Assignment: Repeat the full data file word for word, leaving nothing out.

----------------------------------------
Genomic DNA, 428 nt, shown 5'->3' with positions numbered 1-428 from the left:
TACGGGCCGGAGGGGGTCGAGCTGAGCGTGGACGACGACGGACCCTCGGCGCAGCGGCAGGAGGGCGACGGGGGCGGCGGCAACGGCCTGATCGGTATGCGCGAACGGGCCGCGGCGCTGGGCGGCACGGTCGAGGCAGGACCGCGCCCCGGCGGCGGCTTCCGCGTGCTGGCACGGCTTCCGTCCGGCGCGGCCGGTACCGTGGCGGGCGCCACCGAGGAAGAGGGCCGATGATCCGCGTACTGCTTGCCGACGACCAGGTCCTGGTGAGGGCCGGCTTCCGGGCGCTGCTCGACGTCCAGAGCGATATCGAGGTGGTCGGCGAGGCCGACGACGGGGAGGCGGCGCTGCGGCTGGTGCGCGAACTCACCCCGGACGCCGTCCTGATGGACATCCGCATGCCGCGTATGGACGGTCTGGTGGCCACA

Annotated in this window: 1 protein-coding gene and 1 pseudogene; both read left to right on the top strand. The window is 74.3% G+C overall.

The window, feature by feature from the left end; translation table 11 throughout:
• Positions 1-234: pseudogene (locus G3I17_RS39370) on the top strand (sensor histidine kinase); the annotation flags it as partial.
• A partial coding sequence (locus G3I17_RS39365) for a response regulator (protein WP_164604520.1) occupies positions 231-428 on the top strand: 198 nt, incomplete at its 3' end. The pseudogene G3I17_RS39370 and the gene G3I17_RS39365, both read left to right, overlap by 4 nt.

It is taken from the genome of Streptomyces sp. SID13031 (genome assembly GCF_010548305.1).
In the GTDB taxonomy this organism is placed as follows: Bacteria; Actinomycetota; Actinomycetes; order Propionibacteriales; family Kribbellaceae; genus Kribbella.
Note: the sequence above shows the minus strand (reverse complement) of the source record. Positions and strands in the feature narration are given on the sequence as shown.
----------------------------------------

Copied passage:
Genomic DNA, 428 nt, shown 5'->3' with positions numbered 1-428 from the left:
TACGGGCCGGAGGGGGTCGAGCTGAGCGTGGACGACGACGGACCCTCGGCGCAGCGGCAGGAGGGCGACGGGGGCGGCGGCAACGGCCTGATCGGTATGCGCGAACGGGCCGCGGCGCTGGGCGGCACGGTCGAGGCAGGACCGCGCCCCGGCGGCGGCTTCCGCGTGCTGGCACGGCTTCCGTCCGGCGCGGCCGGTACCGTGGCGGGCGCCACCGAGGAAGAGGGCCGATGATCCGCGTACTGCTTGCCGACGACCAGGTCCTGGTGAGGGCCGGCTTCCGGGCGCTGCTCGACGTCCAGAGCGATATCGAGGTGGTCGGCGAGGCCGACGACGGGGAGGCGGCGCTGCGGCTGGTGCGCGAACTCACCCCGGACGCCGTCCTGATGGACATCCGCATGCCGCGTATGGACGGTCTGGTGGCCACA

Annotated in this window: 1 protein-coding gene and 1 pseudogene; both read left to right on the top strand. The window is 74.3% G+C overall.

The window, feature by feature from the left end; translation table 11 throughout:
• Positions 1-234: pseudogene (locus G3I17_RS39370) on the top strand (sensor histidine kinase); the annotation flags it as partial.
• A partial coding sequence (locus G3I17_RS39365) for a response regulator (protein WP_164604520.1) occupies positions 231-428 on the top strand: 198 nt, incomplete at its 3' end. The pseudogene G3I17_RS39370 and the gene G3I17_RS39365, both read left to right, overlap by 4 nt.

It is taken from the genome of Streptomyces sp. SID13031 (genome assembly GCF_010548305.1).
In the GTDB taxonomy this organism is placed as follows: Bacteria; Actinomycetota; Actinomycetes; order Propionibacteriales; family Kribbellaceae; genus Kribbella.
Note: the sequence above shows the minus strand (reverse complement) of the source record. Positions and strands in the feature narration are given on the sequence as shown.